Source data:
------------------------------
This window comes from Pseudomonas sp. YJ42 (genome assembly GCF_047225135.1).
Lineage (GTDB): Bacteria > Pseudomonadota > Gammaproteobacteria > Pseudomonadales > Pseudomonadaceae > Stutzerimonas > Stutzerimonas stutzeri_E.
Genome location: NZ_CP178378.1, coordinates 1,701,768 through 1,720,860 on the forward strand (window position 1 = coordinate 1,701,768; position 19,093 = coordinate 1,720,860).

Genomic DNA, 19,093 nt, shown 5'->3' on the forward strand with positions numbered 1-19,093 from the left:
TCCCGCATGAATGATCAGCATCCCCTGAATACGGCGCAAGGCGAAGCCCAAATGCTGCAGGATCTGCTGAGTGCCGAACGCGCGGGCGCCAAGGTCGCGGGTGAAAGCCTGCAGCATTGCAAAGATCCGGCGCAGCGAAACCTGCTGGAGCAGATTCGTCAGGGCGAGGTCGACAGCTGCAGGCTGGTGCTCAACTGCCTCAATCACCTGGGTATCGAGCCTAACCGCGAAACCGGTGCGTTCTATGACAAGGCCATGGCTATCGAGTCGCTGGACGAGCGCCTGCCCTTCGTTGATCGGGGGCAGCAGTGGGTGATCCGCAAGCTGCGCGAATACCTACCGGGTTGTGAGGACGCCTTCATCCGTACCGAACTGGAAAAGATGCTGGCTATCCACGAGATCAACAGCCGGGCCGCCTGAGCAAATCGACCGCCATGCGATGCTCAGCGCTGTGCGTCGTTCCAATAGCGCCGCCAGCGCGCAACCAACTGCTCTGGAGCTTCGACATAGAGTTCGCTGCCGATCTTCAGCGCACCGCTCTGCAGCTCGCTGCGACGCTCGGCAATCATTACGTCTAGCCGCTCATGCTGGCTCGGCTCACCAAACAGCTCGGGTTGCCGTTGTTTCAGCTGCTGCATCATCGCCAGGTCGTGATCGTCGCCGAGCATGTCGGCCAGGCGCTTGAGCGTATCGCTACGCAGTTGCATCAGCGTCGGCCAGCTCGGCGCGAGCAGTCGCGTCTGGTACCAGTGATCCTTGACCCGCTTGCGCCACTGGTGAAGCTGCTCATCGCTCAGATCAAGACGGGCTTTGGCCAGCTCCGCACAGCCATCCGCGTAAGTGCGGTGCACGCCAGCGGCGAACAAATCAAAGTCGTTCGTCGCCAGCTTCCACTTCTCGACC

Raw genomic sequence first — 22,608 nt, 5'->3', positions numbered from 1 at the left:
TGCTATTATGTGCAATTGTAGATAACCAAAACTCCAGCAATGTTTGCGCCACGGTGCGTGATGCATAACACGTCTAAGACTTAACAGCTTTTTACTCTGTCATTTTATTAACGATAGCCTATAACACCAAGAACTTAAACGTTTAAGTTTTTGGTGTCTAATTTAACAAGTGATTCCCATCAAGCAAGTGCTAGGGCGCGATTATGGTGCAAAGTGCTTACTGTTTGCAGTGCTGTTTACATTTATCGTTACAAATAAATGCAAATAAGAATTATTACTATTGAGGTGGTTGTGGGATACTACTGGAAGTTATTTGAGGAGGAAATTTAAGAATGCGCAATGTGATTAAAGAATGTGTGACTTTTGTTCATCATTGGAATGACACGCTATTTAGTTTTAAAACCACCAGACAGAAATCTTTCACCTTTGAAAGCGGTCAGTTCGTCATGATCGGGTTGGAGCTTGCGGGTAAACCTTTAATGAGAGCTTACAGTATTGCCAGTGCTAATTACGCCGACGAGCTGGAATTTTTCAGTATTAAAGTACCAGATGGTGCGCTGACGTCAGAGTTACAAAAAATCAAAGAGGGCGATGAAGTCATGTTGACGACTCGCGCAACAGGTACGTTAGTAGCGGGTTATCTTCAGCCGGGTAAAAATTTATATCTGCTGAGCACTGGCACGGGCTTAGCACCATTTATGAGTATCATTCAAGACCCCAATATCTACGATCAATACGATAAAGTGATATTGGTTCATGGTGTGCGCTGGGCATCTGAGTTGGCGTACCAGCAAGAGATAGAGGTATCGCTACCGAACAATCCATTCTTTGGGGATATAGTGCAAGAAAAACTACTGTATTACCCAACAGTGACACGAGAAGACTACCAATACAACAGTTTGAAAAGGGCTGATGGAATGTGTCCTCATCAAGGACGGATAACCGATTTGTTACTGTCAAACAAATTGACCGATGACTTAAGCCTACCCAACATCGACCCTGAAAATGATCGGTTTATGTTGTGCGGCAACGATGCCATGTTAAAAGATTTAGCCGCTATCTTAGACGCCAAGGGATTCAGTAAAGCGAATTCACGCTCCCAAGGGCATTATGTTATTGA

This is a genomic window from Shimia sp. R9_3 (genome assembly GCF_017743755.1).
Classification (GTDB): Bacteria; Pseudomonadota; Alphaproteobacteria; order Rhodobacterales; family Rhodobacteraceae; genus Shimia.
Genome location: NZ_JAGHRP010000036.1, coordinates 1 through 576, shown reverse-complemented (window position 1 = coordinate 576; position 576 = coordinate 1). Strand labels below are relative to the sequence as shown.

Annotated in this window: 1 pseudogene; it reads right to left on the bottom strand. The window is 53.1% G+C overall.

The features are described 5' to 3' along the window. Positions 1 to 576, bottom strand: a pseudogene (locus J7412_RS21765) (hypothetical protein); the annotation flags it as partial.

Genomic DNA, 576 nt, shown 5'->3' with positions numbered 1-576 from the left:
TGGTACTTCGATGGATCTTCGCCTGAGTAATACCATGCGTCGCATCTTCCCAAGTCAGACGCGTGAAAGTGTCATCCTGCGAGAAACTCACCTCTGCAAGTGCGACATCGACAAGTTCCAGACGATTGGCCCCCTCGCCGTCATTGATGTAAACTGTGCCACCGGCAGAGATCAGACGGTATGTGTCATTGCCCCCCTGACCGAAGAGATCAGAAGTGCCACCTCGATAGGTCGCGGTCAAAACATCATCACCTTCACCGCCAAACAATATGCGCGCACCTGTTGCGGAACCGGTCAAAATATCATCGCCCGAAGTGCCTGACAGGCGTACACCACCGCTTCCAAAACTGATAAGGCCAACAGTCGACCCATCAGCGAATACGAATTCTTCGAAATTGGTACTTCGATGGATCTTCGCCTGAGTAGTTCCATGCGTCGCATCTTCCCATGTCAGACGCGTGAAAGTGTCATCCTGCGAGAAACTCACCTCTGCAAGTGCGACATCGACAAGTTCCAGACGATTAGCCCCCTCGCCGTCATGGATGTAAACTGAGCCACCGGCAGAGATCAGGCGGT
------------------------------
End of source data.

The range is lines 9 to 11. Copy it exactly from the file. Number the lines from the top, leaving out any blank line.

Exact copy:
Classification (GTDB): Bacteria; Pseudomonadota; Alphaproteobacteria; order Rhodobacterales; family Rhodobacteraceae; genus Shimia.
Genome location: NZ_JAGHRP010000036.1, coordinates 1 through 576, shown reverse-complemented (window position 1 = coordinate 576; position 576 = coordinate 1). Strand labels below are relative to the sequence as shown.

Annotated in this window: 1 pseudogene; it reads right to left on the bottom strand. The window is 53.1% G+C overall.